Spring begins on Tuesday evening, but Airdrie may very well be blanketed in snow, in the coming days.

Paul Silvestro, a meteorologist with Environment and Climate Change Canada (ECCC) said that the Pacific weather system which has meant double-digit temperatures and plenty of sun for Airdrie is coming to an end.

"We do have a change in airmass coming; cooler air from the north will infiltrate the province. At the same time, we're going to have a system moving in from southern British Columbia, which is going to bring precipitation to the area. It does look like most of it will be snowfall."

While there may be rain to start, that will quickly transition to snow. There are predictions that up to 10 centimetres of snow could accumulate between Tuesday evening and Wednesday night.

Currently, weather forecasts for Airdrie are also predicting a plummet in temperatures, although Silvestro noted that temperatures over the past several days were well above average.

Tuesday's daytime high is forecast at five Degrees Celsius, with clouds. By the evening, the temperature will drop to minus six degrees with a possibility of rain turning into snow. The snow is expected to continue throughout Wednesday, with nighttime temperatures falling to minus 12.

Snow may continue throughout the rest of the week, up until Saturday. Friday's daytime high will be the coolest at minus 11. Although Silvestro said it is difficult to predict several days out, he said that the temperatures in the coming days will be below average. It is also unclear how much total snow will accumulate by the end of this week.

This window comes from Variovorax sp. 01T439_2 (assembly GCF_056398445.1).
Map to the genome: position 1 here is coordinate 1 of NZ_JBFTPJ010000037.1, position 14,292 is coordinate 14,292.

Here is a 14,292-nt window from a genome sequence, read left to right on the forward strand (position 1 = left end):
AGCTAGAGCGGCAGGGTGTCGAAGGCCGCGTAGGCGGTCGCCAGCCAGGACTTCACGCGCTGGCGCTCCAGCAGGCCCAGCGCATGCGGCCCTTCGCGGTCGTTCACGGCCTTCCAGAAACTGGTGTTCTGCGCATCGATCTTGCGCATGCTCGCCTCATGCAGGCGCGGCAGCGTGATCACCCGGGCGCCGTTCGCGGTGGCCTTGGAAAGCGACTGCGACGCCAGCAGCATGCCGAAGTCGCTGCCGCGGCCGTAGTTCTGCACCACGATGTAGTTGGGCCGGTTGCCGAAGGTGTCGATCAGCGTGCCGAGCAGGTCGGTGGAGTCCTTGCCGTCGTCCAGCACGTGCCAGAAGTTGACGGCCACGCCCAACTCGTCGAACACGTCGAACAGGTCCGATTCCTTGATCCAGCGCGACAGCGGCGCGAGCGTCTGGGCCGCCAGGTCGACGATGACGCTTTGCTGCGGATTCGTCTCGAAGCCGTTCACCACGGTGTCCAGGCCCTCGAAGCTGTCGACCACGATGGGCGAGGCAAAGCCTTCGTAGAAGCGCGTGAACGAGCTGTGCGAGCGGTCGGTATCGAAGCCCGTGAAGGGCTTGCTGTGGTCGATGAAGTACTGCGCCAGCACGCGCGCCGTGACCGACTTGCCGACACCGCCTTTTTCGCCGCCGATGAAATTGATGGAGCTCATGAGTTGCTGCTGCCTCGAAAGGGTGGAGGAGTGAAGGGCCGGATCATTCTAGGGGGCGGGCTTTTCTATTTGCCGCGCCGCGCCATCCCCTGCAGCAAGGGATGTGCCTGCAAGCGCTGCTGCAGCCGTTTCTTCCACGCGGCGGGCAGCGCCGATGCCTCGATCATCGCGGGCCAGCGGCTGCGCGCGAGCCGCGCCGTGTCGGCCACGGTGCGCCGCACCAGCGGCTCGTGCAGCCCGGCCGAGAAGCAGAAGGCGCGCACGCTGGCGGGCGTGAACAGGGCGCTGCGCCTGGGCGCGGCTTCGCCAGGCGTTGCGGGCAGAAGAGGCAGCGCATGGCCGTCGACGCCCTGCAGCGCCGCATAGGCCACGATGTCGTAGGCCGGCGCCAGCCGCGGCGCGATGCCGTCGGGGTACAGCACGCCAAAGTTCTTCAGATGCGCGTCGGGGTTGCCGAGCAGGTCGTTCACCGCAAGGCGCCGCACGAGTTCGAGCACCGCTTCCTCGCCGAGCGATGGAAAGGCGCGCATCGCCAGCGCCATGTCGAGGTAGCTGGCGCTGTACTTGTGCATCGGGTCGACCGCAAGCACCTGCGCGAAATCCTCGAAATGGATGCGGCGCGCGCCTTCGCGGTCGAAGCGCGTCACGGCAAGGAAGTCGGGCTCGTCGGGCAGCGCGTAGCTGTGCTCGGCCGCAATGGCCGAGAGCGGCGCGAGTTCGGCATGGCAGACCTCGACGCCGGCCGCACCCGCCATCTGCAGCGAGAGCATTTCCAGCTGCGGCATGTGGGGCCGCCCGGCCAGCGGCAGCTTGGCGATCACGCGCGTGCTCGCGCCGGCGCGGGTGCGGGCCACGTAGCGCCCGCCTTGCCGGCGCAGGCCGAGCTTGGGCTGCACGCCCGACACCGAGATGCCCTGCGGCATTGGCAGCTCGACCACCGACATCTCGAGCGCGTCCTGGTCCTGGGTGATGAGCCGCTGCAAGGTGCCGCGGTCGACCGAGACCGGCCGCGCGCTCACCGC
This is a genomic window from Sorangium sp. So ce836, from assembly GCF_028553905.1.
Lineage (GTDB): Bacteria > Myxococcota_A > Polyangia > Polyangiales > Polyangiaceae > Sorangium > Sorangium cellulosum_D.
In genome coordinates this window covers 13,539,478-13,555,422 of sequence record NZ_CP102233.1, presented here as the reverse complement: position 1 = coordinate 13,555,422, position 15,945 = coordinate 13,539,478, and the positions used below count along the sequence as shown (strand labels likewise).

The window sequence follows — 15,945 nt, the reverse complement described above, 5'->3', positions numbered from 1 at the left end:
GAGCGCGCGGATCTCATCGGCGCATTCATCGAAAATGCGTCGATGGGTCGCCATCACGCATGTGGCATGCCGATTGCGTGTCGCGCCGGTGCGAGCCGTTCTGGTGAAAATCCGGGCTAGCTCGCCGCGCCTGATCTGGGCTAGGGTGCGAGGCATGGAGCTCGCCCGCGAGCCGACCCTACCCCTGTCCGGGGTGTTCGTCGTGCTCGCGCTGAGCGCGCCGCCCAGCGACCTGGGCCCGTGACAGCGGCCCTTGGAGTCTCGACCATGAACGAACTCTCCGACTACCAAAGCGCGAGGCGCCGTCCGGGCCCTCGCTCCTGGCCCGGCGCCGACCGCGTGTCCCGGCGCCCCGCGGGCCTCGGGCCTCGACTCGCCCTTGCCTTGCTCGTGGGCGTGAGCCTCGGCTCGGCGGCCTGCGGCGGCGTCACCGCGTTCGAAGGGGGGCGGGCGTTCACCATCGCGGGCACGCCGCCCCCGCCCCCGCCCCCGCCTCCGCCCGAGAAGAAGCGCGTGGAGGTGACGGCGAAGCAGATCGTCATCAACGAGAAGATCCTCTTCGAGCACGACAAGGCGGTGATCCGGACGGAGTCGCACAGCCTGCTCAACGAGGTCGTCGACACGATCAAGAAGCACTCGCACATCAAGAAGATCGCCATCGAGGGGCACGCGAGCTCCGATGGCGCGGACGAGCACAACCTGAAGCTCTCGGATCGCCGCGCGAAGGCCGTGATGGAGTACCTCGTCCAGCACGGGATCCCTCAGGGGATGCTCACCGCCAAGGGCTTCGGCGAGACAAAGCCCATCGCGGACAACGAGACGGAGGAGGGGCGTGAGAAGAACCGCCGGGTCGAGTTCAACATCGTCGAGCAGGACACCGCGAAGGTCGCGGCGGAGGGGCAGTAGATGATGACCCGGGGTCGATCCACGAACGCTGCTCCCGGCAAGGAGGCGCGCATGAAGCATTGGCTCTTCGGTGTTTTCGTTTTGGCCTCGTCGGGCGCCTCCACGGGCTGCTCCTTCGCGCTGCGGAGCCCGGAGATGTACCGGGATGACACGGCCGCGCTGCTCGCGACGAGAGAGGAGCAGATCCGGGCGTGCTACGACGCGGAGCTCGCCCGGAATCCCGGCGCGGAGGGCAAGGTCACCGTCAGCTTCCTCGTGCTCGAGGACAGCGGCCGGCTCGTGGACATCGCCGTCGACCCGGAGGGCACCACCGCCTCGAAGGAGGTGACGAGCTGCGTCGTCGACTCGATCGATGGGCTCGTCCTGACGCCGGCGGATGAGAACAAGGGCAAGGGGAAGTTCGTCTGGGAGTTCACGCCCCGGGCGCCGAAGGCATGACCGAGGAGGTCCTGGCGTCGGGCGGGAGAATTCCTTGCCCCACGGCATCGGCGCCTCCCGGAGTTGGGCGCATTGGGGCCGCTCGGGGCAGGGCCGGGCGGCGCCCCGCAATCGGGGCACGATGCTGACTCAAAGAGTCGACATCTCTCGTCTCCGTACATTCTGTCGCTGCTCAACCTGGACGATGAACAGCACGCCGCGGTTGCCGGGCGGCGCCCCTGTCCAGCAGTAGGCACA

"Heading into early next week, that is a probability of our temperatures being above below or near normal for the next three months; March, April, and May, it does look like we should rebound to more seasonal values. There is a probability that we could get above-average, normal temperatures, looking at Spring as a whole," he added.

Despite the forecast snowfall over the coming days, Silvestro said that when looking at average precipitation for this time of the year and making a comparison, it is still within the average range, though he said when looking at Springtime as a whole, the next few months may see below-average precipitation, fueling worries that Alberta's drought problem will not be solved.

"Drought generally takes a while; you need a lot of precipitation over a long period to recover from a drought. A couple of systems - including the one this week, generally isn't enough to kind of relieve that drought."

Despite much cooler temperatures on the way, along with the snow, he added that El Nino generally does bring warmer, drier conditions, especially to regions like Alberta.

"Looking back at the past winter, it did feel warmer, and it was warmer than average looking, as well as drier for much of the province."

The Farmer's Almanac is predicting that Alberta, Manitoba, and Saskatchewan will be clear but cold in the Rockies this week. The week leading up to Easter may see storm systems moving east, which could bring more snow to Alberta, as well as Saskatchewan, and Manitoba. However, it appears the Easter holidays may be slightly better, with sun and clouds.

April is forecast to be cloudy and cold in the first few weeks. By mid-April, the prairies could see increasing rain and thunderstorm activity spreads east from the lee slopes of the Rockies.

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